Thus, while the U.S. might indeed have greater oil resources than Saudi Arabia, U.S. oil reserves (per the BP Statistical Review of World Energy) are only about 1/10th those of Saudi Arabia. The distinction is important.

Summarizing the Definitions

To summarize, let's review the definitions for the important terms discussed here:

Oil resource -- the total amount of oil in place, most of which typically can't be recovered

Oil reserve -- the amount of oil that can be recovered economically with existing technology

Oil shale -- sedimentary rock that contains solid hydrocarbons called kerogen (e.g., Green River Formation)

Shale oil -- the oil that can be obtained by cooking kerogen

Tight oil -- liquid hydrocarbons that are obtained by hydraulic fracturing of shale formations (e.g., Bakken Formation and Eagle Ford Formation)

Conclusion: Resources are not Reserves, and Tight Oil isn't Shale Oil

It is pretty clear that at current oil prices, developments in the tight oil formations will continue. It is not at all clear that even at $100 oil the shale in the Green River formation will be commercialized to produce oil, although a number of companies are working on it and will continue to do so. Oil shale is commercially produced in some countries like Estonia, but it is primarily just burned for power.

In order to commercially convert the oil shale into oil, a more energy efficient method of producing it must be found (or, one would have to have extremely cheap energy and abundant water supplies to drive the process). I have heard from multiple industry sources that the energy return for producing oil from oil shale is around 4 to 1 (lower than for oil sands production), and that is before refining the oil to finished products. At this sort of energy return, oil sands will continue to be a more economical heavy oil option.

Thus, my prediction is that despite having an oil shale resource that may indeed be far greater than the oil resources of Saudi Arabia (I don't think I have seen an estimate of Saudi's total oil resources), the reserve will continue to be close to zero for the foreseeable future because there are still many technical hurdles to overcome to realize a scalable, commercially viable process.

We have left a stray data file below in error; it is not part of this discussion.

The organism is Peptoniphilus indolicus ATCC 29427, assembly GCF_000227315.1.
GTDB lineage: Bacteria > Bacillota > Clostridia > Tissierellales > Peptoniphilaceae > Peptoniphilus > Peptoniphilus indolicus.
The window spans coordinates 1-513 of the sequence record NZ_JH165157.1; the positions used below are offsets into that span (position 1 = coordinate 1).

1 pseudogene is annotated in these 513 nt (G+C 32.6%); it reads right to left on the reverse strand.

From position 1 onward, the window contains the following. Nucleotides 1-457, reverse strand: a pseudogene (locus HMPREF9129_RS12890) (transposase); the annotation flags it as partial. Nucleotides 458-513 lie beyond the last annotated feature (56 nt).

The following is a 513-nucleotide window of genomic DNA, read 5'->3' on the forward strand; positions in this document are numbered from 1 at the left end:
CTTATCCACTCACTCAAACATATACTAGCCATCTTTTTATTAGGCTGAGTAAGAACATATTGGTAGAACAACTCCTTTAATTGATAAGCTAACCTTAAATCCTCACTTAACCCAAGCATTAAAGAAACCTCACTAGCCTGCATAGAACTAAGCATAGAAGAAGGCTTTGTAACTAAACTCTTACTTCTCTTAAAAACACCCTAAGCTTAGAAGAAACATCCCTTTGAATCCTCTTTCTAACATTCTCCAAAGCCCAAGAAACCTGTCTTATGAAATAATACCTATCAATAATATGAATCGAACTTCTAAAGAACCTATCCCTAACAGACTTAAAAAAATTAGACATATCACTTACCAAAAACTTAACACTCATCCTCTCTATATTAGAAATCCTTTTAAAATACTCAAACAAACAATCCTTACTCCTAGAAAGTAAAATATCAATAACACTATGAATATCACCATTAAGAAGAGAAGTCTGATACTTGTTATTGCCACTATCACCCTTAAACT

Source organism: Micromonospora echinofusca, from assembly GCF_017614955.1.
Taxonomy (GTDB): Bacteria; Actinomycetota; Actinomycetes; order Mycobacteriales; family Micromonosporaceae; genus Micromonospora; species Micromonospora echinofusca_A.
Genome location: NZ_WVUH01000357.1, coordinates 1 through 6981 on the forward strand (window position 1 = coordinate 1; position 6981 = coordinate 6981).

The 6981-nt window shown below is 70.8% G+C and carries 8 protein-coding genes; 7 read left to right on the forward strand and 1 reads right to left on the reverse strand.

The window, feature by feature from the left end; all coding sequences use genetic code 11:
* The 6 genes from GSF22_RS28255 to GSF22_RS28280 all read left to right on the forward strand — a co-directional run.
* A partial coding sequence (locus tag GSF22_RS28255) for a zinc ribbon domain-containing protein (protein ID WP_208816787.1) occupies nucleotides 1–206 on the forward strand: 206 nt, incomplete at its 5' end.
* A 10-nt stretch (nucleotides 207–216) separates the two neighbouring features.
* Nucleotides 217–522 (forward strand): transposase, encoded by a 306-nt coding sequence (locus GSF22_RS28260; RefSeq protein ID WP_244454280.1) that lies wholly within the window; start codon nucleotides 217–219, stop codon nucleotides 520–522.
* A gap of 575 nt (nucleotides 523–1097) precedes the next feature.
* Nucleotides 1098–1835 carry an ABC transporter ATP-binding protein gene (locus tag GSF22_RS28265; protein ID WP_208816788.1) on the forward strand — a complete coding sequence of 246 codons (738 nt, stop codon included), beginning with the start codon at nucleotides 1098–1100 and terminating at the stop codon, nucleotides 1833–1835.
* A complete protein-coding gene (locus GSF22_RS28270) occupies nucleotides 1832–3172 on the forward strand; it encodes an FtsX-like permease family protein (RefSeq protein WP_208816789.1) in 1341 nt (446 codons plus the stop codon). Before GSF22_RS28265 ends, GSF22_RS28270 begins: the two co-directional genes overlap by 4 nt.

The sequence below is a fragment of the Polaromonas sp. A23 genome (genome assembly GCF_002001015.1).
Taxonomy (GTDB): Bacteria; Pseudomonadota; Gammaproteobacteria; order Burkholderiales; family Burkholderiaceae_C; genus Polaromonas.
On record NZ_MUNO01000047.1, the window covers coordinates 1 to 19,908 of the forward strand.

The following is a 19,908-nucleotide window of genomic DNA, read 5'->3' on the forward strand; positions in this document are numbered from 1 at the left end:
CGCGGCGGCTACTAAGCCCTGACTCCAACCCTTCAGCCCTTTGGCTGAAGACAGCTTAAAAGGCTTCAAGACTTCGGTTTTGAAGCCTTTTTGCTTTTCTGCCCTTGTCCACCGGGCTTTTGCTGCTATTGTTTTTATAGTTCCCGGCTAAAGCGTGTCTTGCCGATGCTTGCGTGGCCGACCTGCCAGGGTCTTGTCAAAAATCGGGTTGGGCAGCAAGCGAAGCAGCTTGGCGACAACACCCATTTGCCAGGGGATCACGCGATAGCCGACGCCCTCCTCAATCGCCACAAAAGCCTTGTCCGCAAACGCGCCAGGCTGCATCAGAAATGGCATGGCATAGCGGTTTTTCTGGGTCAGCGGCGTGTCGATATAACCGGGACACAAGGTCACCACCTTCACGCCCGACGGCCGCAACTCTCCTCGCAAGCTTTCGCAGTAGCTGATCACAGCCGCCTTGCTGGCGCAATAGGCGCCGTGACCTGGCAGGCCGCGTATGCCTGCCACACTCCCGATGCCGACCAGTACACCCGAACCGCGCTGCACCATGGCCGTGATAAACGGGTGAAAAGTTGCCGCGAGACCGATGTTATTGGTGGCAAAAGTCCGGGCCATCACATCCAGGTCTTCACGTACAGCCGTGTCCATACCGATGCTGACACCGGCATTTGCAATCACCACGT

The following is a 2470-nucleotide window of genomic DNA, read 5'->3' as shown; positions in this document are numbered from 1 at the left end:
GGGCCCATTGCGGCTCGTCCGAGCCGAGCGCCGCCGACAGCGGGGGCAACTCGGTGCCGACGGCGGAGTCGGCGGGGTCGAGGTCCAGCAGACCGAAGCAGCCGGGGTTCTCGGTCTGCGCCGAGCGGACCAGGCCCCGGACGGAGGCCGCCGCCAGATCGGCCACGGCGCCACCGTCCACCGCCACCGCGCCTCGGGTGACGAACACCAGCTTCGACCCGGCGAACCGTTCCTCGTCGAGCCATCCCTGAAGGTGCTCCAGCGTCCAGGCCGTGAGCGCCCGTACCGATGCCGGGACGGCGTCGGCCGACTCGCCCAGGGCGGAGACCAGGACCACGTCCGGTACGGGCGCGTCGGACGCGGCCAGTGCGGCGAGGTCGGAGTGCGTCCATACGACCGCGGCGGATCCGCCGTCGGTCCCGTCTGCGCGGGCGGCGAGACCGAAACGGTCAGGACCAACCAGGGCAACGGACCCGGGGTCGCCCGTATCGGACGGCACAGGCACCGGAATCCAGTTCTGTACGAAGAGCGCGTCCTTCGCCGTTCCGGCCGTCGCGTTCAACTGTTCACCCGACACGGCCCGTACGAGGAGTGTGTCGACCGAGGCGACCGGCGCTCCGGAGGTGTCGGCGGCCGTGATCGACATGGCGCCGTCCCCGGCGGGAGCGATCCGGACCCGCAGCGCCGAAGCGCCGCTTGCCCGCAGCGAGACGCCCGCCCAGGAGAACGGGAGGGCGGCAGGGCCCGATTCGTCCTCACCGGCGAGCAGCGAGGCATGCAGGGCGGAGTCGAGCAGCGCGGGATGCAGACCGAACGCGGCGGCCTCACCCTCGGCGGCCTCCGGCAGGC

Finally, I would say that if a commercially viable process for shale oil production from the Green River formation is developed, the environmental blowback will be enormous. The production of shale oil is more energy intensive (i.e., has higher carbon emissions) than for the oil sands, it has a high water requirement in a dry climate, and it is potentially a huge new source of carbon dioxide emissions.  The environmental protests that would arise in response to a growing commercial shale oil operation would make the Keystone XL pipeline protests pale in comparison.

By. Robert Rapier

Source: The Oil Drum




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  • Robert Millman on April 06 2012 said:
    Mr. Rapier--Thanks for the non-ideological clarification of what kinds of oil are extractble at an economically/environmentally feasible price and what is not. While no one can predict technoligcal beakthrouhgs, it would seem that the Green River hydrocarbons are all but worthless as a true source of energy. Robert Millman
  • anonymous on April 08 2012 said:
    And you would think this could stop the politicians from spouting their nonsense, yet it's quite the opposite.
  • john on January 22 2013 said:
    This was a great and very concise breakdown of tight oil and the realities. The distinction between oil shale and shale oil is great to know as well. Too bad they're named so similarly, since they're essentially totally different.

    There's so much misinformation and propaganda out there, and that doesn't seem to be changing. Witness...

    http://www.bakkendispatch.com/state-american-energy-2013-api